94 328

Cited 10 times in

Lateral locked plating for distal femur fractures by low-energy trauma: what makes a difference in healing?

Kim, SM | Yeom, JW | Song, HK  | Hwang, KT | Hwang, JH | Yoo, JH
International orthopaedics, 42(12). : 2907-2914, 2018
Journal Title
International orthopaedics
PURPOSE: The objective of this study is to investigate healing outcome of lateral locked plating for distal femoral fractures caused by low-energy trauma. In addition, we sought to determine predictable factors associated with fracture healing time.
METHODS: Seventy-three patients (73 fractures) with distal femur fractures (AO/OTA type 33) caused by low-energy trauma were recruited. The mean age of patients was 69.8 years (range, 43-87 years). All fractures were stabilized by less invasive osteosynthesis with anatomical periarticular locking system. Patients were followed up for mean 17.3 months (range, 6-44 months).
RESULTS: Of the 73 fractures, 52 (71.2%) fractures showed bony union within 6 months after the index surgery while the remaining 21 (28.8%) fractures showed delayed union or received revision surgery prior to complete healing. Although overall healing rate from the initial surgery was 93.2% (68/73), which seems to be satisfactory, the rate of surgical complications was 11.0% (8/73). Of all 73 fractures, seven received further surgery including three re-osteosynthesis. On multivariable analysis, plate-screw density at the fracture site was an independent predictable factor associated with the problematic healing.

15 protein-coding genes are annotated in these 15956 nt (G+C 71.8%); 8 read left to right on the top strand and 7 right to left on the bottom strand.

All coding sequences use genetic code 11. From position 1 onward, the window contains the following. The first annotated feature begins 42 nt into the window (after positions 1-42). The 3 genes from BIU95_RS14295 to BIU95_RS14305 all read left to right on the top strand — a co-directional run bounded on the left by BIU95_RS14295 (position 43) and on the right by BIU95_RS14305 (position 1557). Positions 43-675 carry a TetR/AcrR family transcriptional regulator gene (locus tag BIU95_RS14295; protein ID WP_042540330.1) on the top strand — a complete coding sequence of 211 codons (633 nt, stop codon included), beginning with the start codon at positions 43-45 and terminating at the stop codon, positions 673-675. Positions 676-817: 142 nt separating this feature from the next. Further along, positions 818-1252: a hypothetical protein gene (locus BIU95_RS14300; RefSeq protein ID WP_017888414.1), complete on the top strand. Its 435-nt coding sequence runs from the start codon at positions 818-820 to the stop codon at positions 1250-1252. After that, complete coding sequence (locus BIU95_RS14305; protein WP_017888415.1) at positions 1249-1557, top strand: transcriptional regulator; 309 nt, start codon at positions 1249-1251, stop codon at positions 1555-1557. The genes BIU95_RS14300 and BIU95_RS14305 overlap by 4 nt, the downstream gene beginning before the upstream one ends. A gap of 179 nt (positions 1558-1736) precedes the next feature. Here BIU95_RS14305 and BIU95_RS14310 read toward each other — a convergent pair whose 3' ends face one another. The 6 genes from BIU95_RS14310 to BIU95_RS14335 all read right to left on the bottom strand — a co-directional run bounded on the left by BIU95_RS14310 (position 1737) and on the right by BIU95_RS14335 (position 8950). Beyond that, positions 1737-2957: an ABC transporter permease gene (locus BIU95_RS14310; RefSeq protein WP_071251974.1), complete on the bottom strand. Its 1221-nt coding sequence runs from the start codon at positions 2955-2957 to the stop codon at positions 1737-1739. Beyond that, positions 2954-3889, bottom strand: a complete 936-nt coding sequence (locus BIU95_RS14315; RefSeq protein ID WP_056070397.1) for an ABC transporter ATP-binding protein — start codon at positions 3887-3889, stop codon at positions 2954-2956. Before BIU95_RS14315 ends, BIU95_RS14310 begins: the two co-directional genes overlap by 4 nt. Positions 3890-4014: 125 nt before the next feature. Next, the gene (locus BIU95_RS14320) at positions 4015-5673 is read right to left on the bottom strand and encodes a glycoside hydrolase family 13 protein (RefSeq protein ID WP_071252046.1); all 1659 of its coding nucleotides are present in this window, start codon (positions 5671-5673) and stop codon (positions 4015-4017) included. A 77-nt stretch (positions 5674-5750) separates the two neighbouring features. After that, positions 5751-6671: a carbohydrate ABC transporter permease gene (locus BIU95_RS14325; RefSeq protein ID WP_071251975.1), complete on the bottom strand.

CONCLUSIONS: Our findings suggest that complications related to increased healing time and fixation construct are not infrequent and ongoing problems in managing low-energy distal femur fractures. Specifically, plate-screw density at the fracture site has a significant influence on healing time in these fractures.
Appears in Collections:
Journal Papers > School of Medicine / Graduate School of Medicine > Orthopedic Surgery
Ajou Authors
송, 형근
Files in This Item:


해당 아이템을 이메일로 공유하기 원하시면 인증을 거치시기 바랍니다.

Items in DSpace are protected by copyright, with all rights reserved, unless otherwise indicated.